Prime Minister Ariel Sharon today defended Israeli approval of the U.S.-backed "road map" peace plan to his political party, saying Israel could not keep 3.5 million Palestinians under occupation forever.

But Sharon also made it clear he still had reservations about the plan, which includes a freeze on expansion of Jewish settlements in the West Bank and Gaza Strip.

Sharon won cabinet approval for the peace plan on Sunday, despite the doubts of some ministers including members of his Likud Party, many of whom oppose establishment of a Palestinian state.

"We need to reach a political arrangement [with the Palestinians]. I want to say clearly I will do everything to reach a political arrangement because I think it's important for Israel," Sharon said at a stormy meeting with Likud legislators.

"We don't like the word, but this is occupation. To keep 3.5 million Palestinians under occupation is bad for Israel and the Palestinians. . . . We need to get away from this in a way that won't hurt our security. This cannot continue forever," he said.

But Sharon said he would not press on with the plan if the Palestinians did not halt violence against Israelis in their 32-month uprising for an independent state. "If terrorism continues, the Palestinians will not receive anything," he said.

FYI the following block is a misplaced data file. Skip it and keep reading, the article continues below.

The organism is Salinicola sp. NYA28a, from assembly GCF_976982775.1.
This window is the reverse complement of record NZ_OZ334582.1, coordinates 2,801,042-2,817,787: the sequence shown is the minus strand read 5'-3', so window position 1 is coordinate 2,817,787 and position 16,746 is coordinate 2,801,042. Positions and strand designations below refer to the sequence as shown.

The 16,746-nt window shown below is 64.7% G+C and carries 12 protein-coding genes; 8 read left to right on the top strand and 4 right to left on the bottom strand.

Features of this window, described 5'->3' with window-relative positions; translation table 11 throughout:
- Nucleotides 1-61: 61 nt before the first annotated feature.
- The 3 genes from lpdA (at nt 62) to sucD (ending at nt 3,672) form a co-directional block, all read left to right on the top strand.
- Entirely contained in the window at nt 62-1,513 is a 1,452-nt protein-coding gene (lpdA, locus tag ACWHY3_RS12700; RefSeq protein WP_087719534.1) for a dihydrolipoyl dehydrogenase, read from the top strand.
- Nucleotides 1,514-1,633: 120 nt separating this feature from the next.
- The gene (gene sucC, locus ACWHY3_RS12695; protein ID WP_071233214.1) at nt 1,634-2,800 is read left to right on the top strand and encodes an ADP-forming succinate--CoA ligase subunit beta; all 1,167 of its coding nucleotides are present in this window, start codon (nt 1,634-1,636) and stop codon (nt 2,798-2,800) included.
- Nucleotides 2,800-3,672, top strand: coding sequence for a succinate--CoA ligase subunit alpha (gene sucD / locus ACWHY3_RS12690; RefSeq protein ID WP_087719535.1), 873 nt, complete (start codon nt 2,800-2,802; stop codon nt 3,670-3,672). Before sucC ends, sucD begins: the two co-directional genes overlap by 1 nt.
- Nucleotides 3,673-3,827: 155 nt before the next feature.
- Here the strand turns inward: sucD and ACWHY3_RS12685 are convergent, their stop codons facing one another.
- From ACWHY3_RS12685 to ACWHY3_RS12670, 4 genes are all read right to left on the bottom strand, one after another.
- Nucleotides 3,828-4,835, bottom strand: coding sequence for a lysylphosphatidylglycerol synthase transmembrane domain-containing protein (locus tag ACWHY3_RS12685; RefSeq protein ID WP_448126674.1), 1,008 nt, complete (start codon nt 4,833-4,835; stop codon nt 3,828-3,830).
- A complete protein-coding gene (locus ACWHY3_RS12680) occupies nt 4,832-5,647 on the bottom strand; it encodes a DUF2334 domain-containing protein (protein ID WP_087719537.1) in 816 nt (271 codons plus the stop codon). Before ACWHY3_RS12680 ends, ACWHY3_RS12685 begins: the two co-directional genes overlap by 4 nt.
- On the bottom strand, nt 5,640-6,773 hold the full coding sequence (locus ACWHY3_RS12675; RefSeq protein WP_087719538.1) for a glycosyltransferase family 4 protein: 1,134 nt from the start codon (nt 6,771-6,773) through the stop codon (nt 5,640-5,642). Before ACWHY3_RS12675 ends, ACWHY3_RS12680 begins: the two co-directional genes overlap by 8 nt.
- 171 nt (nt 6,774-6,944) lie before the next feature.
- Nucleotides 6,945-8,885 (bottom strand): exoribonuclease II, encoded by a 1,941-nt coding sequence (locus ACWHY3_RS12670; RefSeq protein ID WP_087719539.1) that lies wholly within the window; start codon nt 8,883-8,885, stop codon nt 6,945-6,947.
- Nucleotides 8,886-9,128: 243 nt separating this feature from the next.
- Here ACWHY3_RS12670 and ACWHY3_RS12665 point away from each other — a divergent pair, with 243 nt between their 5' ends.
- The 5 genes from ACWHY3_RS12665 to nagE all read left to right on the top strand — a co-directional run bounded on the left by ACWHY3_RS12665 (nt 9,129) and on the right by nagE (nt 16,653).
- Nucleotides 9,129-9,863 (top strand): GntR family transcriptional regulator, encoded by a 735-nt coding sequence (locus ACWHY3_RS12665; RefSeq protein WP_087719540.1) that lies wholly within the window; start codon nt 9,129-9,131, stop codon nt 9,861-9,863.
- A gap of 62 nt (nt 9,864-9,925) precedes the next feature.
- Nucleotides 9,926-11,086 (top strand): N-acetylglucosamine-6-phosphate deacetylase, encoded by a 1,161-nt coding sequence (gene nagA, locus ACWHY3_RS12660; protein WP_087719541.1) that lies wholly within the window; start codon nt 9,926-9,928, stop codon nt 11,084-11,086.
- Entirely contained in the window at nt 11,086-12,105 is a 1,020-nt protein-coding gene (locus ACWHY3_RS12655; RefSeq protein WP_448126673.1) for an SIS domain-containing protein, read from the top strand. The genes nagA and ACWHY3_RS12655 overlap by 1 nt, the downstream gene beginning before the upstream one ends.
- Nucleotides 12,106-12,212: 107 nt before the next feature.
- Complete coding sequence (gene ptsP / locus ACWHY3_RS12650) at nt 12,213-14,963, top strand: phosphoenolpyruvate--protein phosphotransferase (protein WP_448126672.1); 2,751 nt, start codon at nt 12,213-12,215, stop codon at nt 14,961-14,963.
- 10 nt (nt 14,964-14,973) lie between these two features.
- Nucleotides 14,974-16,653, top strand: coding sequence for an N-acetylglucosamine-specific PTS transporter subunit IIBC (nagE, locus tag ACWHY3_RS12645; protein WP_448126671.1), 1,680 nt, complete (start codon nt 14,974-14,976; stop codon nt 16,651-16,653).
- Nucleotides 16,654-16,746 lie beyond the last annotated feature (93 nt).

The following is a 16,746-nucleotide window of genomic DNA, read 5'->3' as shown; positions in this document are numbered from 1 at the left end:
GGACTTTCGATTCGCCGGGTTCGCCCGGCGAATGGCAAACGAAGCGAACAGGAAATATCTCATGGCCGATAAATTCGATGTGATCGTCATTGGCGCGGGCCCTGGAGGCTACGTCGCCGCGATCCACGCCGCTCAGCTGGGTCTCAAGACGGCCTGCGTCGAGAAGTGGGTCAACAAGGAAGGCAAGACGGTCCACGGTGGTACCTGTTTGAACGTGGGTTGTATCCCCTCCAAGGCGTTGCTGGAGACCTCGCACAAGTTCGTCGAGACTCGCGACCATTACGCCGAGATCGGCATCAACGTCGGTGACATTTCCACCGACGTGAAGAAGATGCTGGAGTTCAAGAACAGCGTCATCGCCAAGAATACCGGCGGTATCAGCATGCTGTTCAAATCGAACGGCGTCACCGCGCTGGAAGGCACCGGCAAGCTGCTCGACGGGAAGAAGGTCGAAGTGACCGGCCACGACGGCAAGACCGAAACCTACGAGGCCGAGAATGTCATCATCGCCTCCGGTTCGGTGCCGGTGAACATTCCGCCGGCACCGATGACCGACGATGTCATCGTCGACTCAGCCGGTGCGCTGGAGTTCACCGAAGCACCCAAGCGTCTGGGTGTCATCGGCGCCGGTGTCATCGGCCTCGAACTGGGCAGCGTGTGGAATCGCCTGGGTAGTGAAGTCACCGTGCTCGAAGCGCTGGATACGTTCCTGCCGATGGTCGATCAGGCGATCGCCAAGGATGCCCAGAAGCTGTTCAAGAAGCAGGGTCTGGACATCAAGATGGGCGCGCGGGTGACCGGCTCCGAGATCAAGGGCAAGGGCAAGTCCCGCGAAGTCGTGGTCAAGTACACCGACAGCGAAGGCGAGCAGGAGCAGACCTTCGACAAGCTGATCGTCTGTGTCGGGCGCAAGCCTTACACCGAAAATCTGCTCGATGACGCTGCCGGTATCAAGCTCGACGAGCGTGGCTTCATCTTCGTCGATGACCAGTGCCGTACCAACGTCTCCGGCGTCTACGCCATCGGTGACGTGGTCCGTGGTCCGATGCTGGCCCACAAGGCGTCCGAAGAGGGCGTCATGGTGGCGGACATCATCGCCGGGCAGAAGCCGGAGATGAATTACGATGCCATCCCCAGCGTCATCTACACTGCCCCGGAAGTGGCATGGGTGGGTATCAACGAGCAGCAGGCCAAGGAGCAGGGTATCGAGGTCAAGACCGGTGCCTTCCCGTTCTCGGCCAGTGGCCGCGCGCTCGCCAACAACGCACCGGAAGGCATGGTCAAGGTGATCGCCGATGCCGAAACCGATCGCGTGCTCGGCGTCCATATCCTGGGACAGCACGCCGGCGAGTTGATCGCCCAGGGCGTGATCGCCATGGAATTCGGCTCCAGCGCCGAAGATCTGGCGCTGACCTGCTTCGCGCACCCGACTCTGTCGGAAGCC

The plan's initial steps include an end to violence, an easing of Israel's grip on the West Bank and Gaza, the dismantling of Jewish settlement outposts erected since March 2001 and a freeze on settlement expansion.

The Israeli government has set out a number of reservations that it wants the United States to address as the road map is implemented. The Palestinians have backed the plan.

Hinting at one reservation, Sharon told a legislator from a West Bank settlement that "natural growth" -- the building of new homes at the settlement as its population increases -- would be possible for generations to come. It was not clear whether Sharon meant he supported building to accommodate "natural growth" at all settlements.

Meanwhile, the peace plan won praise from both Israeli and Arab officials when they met on the island of Crete at a meeting organized by the European Union. EU foreign policy chief Javier Solana said it was a sign of hope that Syria, Israel's longtime foe, had sent its foreign minister to the meeting, after sending low-level delegations for eight years.